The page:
Saturday, September 29, 2018

To the Good Men of America

Dear Good American Men,

I am writing to ask you a favor. But before I get to that favor, I want to explain some things, so please listen.

Men are not like women. I know that we want to erase the lines and I know that I would have been just as fine a Navy pilot as most men and that men can be terrific knitters if they want to. But our experiences in life are really, really different. For example, here are some ways in which our worlds are different.

  • You've never had a fight with your underwear. In fact, I bet your underwear has never tried to kill you. Don't believe me about deadly underwear? Corsets can restrict breathing so much that a woman can suffocate. And hoop skirts and bustles had a tendency to knock over oil lamps and catch on fire. Now, I don't wear a corset or a hoop skirt very often, but I have two words for you: Spanx and underwire. Seriously, ask your women friends to explain how long it takes to put on a pair of Spanx and how much fun it is to go around all day with a wire stabbing you in the armpit.
  • You can reach stuff we can't. You are on average taller than us. And did you know that a man's arm span is usually 2 inches longer than his height? Guess what? The average woman's is only 0.5 inches longer. I discovered this when I let my 6'2" husband unpack the kitchen in our first apartment. He put the plates on the top shelf. I had to get a stool every time I needed a plate. Husband said well, you didn't give me any instructions, which is true. So I do now. Every time we unpack a house, which is very often because the State Department moves us a lot, I say, Husband, stay away from the kitchen stuff! 
  • You know how when you go to the movies with a woman and we want to sit on the aisle and you want the middle and so we put our purses on the seat next to us and you say that's rude and we're taking up extra seats? Well, it's not only because we don't want to put our purse on the floor. It's also so that Bad American Men don't sit next to us. Oh, you've never been groped by a stranger in a movie theater and were traumatized by it and are still afraid decades later? Good for you! That is another way we are different.
  • When you go on a date, you just throw on nice jeans and a shirt. You don't usually try on ten different dresses and reject them all and then try jeans and a nice top and then have to decide between the shoes that will hurt but look sexy, or the shoes that you can run away in. Oh, you don't dress defensively? You don't know what that is? Well, that is dressing in a manner so complicated and hard to get off so that your potential rapist just gives up like a parent trying to get Barbie out of the package on Christmas morning who just hands it to their crying child and says--that's not packaging--that's her force field! It's supposed to stay on!
  • I bet that you don't know what hat pins are for. Women don't wear hat pins anymore, we have rape whistles and keychain sirens and pepper spray instead. But back in my grandmother's day, she wore hats and she used a pin to keep them from blowing away in the wind. But she also made sure she had one on every date so she could jam it into a man who was attacking her. My grandmother. In the 1930s. Her own mother born in the 1800s taught her that. Bet you didn't know your great grandmother also had to fight off Bad American Men and her only weapon was a hatpin and maybe a hoop skirt on fire.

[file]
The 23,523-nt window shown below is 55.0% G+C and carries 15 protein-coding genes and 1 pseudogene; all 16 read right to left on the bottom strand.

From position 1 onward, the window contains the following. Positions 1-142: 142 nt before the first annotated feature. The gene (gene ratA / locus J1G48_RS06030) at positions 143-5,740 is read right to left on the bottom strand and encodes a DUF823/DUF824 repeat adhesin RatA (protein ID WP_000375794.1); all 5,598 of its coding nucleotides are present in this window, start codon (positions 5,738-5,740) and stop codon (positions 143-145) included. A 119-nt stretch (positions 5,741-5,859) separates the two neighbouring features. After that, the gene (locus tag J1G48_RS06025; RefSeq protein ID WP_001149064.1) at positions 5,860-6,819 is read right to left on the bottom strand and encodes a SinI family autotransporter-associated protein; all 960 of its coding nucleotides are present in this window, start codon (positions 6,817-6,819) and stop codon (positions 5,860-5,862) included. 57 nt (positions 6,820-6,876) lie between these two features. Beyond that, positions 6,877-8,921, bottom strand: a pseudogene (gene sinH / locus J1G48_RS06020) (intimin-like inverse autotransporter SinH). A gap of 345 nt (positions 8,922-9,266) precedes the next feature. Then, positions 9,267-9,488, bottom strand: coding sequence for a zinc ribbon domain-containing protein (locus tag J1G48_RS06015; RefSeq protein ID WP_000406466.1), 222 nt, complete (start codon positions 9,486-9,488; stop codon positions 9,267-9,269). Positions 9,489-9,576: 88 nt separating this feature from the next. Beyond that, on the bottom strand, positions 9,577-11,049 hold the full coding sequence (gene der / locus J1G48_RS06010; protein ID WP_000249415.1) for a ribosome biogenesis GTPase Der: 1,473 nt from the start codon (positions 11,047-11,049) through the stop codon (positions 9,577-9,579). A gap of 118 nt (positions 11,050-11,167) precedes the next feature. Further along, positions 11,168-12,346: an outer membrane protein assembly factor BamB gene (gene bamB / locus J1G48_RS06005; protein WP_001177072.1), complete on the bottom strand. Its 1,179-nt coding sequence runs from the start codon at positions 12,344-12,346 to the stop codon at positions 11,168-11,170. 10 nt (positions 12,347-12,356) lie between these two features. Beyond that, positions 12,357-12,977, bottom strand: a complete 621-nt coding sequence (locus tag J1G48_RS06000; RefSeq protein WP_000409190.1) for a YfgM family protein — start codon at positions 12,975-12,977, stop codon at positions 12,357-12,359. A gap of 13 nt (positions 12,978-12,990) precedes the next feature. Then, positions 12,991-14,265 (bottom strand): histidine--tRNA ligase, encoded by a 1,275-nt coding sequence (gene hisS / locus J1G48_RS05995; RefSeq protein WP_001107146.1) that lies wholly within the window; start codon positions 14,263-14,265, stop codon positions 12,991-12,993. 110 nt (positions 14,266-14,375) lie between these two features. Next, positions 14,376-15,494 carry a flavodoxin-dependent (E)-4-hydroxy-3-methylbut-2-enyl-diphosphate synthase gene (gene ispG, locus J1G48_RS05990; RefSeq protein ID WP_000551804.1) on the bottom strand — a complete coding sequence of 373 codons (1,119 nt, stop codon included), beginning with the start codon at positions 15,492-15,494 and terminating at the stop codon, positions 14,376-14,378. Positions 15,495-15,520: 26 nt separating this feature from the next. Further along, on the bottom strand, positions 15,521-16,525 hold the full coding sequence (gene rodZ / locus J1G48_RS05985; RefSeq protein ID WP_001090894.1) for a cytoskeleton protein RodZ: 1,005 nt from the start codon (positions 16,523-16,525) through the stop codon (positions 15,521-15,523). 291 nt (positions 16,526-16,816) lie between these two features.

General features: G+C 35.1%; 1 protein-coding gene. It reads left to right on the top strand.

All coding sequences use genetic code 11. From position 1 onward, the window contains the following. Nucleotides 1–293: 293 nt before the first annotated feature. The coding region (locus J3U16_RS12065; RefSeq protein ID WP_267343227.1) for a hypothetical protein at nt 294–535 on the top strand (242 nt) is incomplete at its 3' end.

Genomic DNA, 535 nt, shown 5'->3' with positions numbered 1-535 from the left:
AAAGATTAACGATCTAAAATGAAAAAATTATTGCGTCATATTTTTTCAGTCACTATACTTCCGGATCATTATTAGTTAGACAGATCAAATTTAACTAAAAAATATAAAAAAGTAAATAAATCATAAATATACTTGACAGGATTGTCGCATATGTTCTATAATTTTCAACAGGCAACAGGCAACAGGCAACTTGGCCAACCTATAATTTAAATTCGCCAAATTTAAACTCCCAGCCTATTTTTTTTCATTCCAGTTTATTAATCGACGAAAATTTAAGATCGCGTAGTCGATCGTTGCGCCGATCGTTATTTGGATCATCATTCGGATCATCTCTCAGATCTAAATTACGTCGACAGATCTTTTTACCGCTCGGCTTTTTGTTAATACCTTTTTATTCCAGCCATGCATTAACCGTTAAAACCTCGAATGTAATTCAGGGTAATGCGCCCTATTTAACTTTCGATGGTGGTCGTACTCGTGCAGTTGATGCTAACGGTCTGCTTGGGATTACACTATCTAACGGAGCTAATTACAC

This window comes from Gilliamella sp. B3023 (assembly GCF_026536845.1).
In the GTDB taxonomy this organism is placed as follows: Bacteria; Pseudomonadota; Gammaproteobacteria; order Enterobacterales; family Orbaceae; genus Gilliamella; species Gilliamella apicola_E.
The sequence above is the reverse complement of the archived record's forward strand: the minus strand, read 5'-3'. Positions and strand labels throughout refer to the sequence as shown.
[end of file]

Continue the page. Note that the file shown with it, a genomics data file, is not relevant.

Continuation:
Now, there is a way that we are exactly the same which you might think isn't true but it is. And that is when really bad stuff happens, we don't want to talk about it. Oh, I know you think that women want to talk about everything. You think that women just want to talk and talk until they have talked you to death. But you are a Good American Man and you know that really that is just our way of processing things--we need to hear it out loud. But some things are too painful to process, and so we push them down, lock them up, and hide them away until they ooze out and rise up like smoke under a shut door and signal to everyone that something is on fire.

Oh, you might not think that we are the same in that way, but we are. I've seen it. Men don't like to talk about things that hurt them. You know how when you have a rotten day at work and your boss yells at you and you just want to quit your job or punch someone but you need the job so you come home and slam the door and your woman says what happened and you say I DON'T WANT TO TALK ABOUT IT! And you don't ever talk about it?

How about when something embarrasses you like the time you were giving a presentation and your pants had split and everyone could see your underwear and nobody told you until after you were done speaking to an auditorium of 500 people and when your woman brings it up years later, you say THAT NEVER HAPPENED! And you pretend it didn't?

Well, here is the thing. Those were events that were painful and embarrassing and you don't want to talk about them. Now, I finally get to the favor. I want you to imagine that it was something so bad that you thought you were going to die. In fact, you'd been lectured your whole life by adults who meant well that you SHOULD die rather than let it happen to you. And it does happen, and you want to die, but you don't and you just want to go to sleep and pretend it never happened. And so you do. You shower and throw away the dress/skirt/shorts/bathing suit/prom gown you were wearing and shove it way down in the garbage can and you never talk about it again. And when someone brings up that pool party/dinner/football game/prom night years later, you almost say something. But you still really don't want to think about it. So you just smile and say oh, I don't remember that night. But you do. You remember every single second of the event and it changes you forever. And you never trust anyone the same way again. Imagine that. Something so painful that you CAN'T talk about it because it feels like it will rip you in half if you do.